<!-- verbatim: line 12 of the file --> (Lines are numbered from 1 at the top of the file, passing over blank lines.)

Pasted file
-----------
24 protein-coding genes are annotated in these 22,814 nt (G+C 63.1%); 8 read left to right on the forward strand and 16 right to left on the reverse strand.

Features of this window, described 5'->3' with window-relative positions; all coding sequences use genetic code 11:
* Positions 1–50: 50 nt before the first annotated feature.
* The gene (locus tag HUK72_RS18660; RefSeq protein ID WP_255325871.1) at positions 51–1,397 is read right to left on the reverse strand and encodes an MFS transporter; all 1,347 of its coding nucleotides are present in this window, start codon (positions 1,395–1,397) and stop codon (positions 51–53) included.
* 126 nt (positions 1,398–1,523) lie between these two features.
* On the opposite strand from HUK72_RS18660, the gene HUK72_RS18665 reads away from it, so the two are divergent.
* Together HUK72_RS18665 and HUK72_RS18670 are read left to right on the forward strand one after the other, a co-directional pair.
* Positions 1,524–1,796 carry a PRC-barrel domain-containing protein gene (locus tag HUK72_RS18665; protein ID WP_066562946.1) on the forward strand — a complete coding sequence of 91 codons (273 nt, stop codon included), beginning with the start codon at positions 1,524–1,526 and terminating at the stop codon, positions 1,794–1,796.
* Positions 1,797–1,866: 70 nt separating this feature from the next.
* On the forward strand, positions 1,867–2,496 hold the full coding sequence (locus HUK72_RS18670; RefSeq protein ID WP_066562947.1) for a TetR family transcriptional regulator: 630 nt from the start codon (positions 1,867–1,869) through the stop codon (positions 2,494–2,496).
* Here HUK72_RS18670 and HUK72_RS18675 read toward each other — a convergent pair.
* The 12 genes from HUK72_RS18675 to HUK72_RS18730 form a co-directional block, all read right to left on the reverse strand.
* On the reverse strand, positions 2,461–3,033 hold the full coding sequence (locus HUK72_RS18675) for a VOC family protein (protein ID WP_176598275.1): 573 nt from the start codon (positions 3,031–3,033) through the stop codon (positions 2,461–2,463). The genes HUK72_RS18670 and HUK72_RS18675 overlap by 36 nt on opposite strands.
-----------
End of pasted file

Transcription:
* The 12 genes from HUK72_RS18675 to HUK72_RS18730 form a co-directional block, all read right to left on the reverse strand.